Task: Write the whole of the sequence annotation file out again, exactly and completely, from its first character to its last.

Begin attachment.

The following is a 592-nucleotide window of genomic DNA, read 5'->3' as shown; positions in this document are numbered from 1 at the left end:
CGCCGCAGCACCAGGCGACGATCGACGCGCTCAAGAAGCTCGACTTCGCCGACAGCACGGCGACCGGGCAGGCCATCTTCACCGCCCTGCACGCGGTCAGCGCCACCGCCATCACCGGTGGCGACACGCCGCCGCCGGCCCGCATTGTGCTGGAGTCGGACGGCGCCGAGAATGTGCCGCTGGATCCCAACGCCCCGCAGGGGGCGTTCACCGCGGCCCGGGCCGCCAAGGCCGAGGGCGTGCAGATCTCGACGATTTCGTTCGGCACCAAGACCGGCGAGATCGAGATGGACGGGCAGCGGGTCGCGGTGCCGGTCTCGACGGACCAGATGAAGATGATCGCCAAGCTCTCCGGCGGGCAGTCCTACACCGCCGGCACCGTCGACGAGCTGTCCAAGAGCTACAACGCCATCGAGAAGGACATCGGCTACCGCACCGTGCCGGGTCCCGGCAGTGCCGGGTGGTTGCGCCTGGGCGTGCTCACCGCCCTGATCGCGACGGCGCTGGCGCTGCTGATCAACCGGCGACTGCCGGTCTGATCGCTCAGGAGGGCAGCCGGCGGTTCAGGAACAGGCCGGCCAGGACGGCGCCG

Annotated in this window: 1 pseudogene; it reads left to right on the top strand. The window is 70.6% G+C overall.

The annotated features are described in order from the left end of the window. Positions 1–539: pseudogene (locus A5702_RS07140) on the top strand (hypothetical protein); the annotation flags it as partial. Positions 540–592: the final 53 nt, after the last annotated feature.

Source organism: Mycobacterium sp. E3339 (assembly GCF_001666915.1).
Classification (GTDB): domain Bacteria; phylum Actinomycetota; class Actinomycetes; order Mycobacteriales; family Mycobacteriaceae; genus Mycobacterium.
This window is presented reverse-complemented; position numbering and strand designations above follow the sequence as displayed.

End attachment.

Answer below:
The following is a 592-nucleotide window of genomic DNA, read 5'->3' as shown; positions in this document are numbered from 1 at the left end:
CGCCGCAGCACCAGGCGACGATCGACGCGCTCAAGAAGCTCGACTTCGCCGACAGCACGGCGACCGGGCAGGCCATCTTCACCGCCCTGCACGCGGTCAGCGCCACCGCCATCACCGGTGGCGACACGCCGCCGCCGGCCCGCATTGTGCTGGAGTCGGACGGCGCCGAGAATGTGCCGCTGGATCCCAACGCCCCGCAGGGGGCGTTCACCGCGGCCCGGGCCGCCAAGGCCGAGGGCGTGCAGATCTCGACGATTTCGTTCGGCACCAAGACCGGCGAGATCGAGATGGACGGGCAGCGGGTCGCGGTGCCGGTCTCGACGGACCAGATGAAGATGATCGCCAAGCTCTCCGGCGGGCAGTCCTACACCGCCGGCACCGTCGACGAGCTGTCCAAGAGCTACAACGCCATCGAGAAGGACATCGGCTACCGCACCGTGCCGGGTCCCGGCAGTGCCGGGTGGTTGCGCCTGGGCGTGCTCACCGCCCTGATCGCGACGGCGCTGGCGCTGCTGATCAACCGGCGACTGCCGGTCTGATCGCTCAGGAGGGCAGCCGGCGGTTCAGGAACAGGCCGGCCAGGACGGCGCCG

Annotated in this window: 1 pseudogene; it reads left to right on the top strand. The window is 70.6% G+C overall.

The annotated features are described in order from the left end of the window. Positions 1–539: pseudogene (locus A5702_RS07140) on the top strand (hypothetical protein); the annotation flags it as partial. Positions 540–592: the final 53 nt, after the last annotated feature.

Source organism: Mycobacterium sp. E3339 (assembly GCF_001666915.1).
Classification (GTDB): domain Bacteria; phylum Actinomycetota; class Actinomycetes; order Mycobacteriales; family Mycobacteriaceae; genus Mycobacterium.
This window is presented reverse-complemented; position numbering and strand designations above follow the sequence as displayed.